# Hilbert spaces

Wednesday September 08, 2021

## Logistics

• Assigment 2
• Posted Wednesday September 08, 2021
• Due Tuesday September 14, 2021
• Assignment 3
• Posted Tuesday September 14, 2021
• Due Monday September 20, 2021
• Midterm 1

## What’s on the agenda for today?

• Last time:
• normed vector spaces, inner product vector spaces (pre-Hilbert)
• Key take-way: we can’t do geometry without an inner product
• Key concepts: norm, inner product
• Questions?
• Today: Hilbert spaces
• More on vector spaces: Cauchy-Schwartz, orthogonality, angles
• Orthogonal projections
• Monday September 13, 2021: orthobases (and non orthogonal ones)

## Induced norm

• In an inner product space, an inner product induces a norm $\norm{x} \eqdef \sqrt{\dotp{x}{x}}$

• A norm $\norm{\cdot}$ is induced by an inner product on $\calV$ iff $\forall x,y\in\calV$ $\norm{x}^2+\norm{y}^2 = \frac{1}{2}\left(\norm{x+y}^2+\norm{x-y}^2\right)$ If this is the case, the inner product is given by the polarization identity $\dotp{x}{y}=\frac{1}{2}\left(\norm{x}^2+\norm{y}^2-\norm{x-y}^2\right)$

• Induced norm have some nice additional properties
• An induced norm satisfies $\forall x,y\in\calV$ $\norm{x+y}\leq \norm{x}+\norm{y}$

• An inner product satisfies $\forall x,y\in\calV$ $\dotp{x}{y}^2\leq\dotp{x}{x}\dotp{y}{y}$

## Orthogonality

• In the following $\calV$ is an inner product space with induced norm $\norm{\cdot}$
• The angle between two non-zero vectors $x,y\in\calV$ is $\cos\theta \eqdef \frac{\dotp{x}{y}}{\norm{x}\norm{y}}$
• Two vectors $x,y\in\calV$ are orthogonal if $\dotp{x}{y}=0$. We write $x\perp y$ for simplicity.

A vector $x\in\calV$ is orthogonal to a set $\calS\subset\calV$ if $\forall s\in\calS$ $\dotp{x}{s}=0$. We write $x\perp \calS$ for simplicity.
• If $x\perp y$ then $\norm{x+y}^2=\norm{x}^2+\norm{y}^2$

• Inner product spaces have almost all the properties of $\bbR^n$!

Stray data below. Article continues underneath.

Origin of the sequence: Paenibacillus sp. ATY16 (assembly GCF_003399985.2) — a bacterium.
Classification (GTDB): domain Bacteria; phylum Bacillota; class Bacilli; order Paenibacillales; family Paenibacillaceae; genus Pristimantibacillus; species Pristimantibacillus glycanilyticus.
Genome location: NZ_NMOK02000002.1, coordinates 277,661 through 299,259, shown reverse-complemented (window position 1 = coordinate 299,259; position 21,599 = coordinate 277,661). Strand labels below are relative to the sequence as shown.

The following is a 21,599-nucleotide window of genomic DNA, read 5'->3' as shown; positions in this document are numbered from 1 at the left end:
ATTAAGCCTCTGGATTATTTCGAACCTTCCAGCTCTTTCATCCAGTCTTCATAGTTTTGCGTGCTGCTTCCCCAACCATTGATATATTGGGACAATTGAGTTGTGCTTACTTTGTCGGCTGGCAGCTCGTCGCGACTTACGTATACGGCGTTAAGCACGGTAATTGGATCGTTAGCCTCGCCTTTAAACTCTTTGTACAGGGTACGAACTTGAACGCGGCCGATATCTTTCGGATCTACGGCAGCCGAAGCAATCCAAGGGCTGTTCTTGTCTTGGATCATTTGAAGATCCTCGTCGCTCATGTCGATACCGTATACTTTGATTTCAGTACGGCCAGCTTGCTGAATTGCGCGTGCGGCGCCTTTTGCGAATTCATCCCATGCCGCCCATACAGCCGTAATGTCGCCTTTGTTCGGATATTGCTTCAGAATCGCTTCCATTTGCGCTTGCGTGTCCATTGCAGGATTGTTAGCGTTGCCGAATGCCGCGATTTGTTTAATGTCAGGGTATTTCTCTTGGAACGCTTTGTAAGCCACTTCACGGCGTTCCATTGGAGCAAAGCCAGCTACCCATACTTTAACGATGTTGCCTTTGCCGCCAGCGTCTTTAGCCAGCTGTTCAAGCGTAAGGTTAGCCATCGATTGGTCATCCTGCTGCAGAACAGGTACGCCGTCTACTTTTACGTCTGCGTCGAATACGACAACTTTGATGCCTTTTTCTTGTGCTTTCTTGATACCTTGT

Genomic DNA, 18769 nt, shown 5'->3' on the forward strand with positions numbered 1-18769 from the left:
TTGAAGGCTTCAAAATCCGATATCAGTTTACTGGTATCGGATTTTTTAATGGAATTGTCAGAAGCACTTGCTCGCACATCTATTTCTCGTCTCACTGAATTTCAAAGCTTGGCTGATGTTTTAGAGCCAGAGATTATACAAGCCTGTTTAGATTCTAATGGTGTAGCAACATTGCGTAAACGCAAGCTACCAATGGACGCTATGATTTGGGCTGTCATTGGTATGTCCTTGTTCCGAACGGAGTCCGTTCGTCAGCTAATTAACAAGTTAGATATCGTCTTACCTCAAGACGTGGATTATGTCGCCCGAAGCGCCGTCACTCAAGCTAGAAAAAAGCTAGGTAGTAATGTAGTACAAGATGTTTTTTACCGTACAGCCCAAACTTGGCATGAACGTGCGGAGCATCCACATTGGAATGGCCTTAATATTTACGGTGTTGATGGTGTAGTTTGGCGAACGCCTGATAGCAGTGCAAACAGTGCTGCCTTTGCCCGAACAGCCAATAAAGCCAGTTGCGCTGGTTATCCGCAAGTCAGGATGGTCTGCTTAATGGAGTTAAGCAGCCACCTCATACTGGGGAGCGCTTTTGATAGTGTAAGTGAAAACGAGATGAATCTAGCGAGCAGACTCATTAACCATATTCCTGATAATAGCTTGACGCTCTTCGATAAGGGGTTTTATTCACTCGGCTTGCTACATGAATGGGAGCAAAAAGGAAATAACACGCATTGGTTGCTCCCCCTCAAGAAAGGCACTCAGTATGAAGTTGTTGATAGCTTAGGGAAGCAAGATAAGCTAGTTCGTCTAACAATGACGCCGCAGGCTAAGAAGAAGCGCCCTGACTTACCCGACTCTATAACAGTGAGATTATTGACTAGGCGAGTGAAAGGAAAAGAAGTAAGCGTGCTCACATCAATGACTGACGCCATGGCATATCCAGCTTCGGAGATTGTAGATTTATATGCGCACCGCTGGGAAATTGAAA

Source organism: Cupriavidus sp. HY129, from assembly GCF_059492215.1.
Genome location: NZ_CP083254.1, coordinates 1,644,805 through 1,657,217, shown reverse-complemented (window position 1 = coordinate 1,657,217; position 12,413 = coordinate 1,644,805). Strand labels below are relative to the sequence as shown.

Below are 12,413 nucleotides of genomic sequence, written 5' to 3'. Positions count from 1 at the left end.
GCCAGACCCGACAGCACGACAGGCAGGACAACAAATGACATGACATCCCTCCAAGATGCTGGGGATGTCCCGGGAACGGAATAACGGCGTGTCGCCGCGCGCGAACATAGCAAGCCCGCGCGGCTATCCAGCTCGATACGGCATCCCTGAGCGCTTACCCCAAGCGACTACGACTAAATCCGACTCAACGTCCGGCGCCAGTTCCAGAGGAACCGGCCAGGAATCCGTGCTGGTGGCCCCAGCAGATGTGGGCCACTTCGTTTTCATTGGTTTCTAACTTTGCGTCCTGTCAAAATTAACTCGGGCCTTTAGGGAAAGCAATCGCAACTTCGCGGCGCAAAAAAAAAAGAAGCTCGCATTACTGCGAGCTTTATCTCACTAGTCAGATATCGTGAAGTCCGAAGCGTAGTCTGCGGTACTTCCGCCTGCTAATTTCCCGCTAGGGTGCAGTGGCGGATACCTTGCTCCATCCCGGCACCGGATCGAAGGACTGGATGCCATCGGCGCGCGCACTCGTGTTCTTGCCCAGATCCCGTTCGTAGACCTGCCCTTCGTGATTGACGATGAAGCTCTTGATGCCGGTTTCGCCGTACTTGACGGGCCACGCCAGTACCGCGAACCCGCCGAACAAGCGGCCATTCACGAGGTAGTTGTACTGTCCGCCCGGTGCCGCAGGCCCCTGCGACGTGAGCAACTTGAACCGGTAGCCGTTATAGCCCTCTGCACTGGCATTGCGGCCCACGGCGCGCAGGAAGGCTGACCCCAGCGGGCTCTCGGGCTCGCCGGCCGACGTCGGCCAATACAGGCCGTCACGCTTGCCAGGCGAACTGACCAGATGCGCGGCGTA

## Hilbert spaces

• In infinite dimensions, things are a little bit tricky. What does the following mean? $x(t) = \sum_{n=1}^\infty \alpha_n\psi_n(t)$

• We need to define a notion of convergence, e.g., $\lim_{N\to\infty}\norm{x(t)-\sum_{n=1}^N \alpha_n\psi_n(t)}=0$

• Problems can still arise if “points are missing”; we avoid this by introducing the notion of completeness

• A inner product space $\calV$ is complete if every Cauchy sequence converges, i.e., for every $\set{x_i}_{i\geq1}$ in $\calV$ $\lim_{\min(m,n)\to\infty}\norm{x_m-x_n}=0\Rightarrow \lim_{n\to\infty}x_n = x^*\in\calV.$
• We won’t worry too much about proving that spaces are complete

• A complete normed vector space is a Banach space; a complete inner product space is a Hilbert space

## Orthogonality principle

• Let $\calH$ be a Hilbert space with induced norm $\dotp{\cdot}{\cdot}$ and induced norm $\norm{\cdot}$ ; let $\calT$ be subspace of $\calH$

• For $x\in\calH$, what is the closest point of $\hat{x}\in\calT$? How do we solve

$\min_{y\in\calT}\norm{x-y}$

• This problem has a unique solution given by the orthogonality principle

• Let $\calX$ be a pre-Hilbert space, $\calT$ be a subspace of $\calX$, and $x\in\calX$.

• If there exists a vector $m^*\in\calT$ such that $\forall m\in\calT$ $\norm{x-m^*}\leq \norm{x-m}$, then $m^*$ is unique.
• A necessary and sufficient condition for $m^*\in\calT$ to be a unique minimizer is that the error $x-m^*$ be orthogonal to $\calT$.
• This doesn’t say that $m^*$ exists!

• Let $\calH$ be a Hilbert space, $\calT$ be a closed subspace of $\calX$, and $x\in\calX$.

• There exists a unique vector $m^*\in\calT$ such that $\forall m\in\calT$ $\norm{x-m^*}\leq \norm{x-m}$.
• A necessary and sufficient condition for $m^*\in\calT$ to be a unique minimizer is that the error $x-m^*$ be orthogonal to $\calT$
• ## Computing approximations

• The orthogonality principle gives us a procedure for computing the closest point

• Let $\calH$ be a Hilbert space, $\calT$ be a subspace of $\calH$ with dimension $n$, and $x\in\calH$. Let $\set{e_i}_{i=1}^n$ be a basis for $\calT$. Then the projection $\hat{x}$ of $x$ onto $\calT$ is $\hat{x} = \sum_{i=1}^n\alpha_i e_i$ where $\bfalpha\eqdef\mat{c}{\alpha_1&\cdots&\alpha_n}^\intercal$ is the solution of $\bfG\bfalpha=\bfb$ with $\bfG$ the Grammiam matrix of the basis and $\bfb$ the coordinates of $x$ on the basis.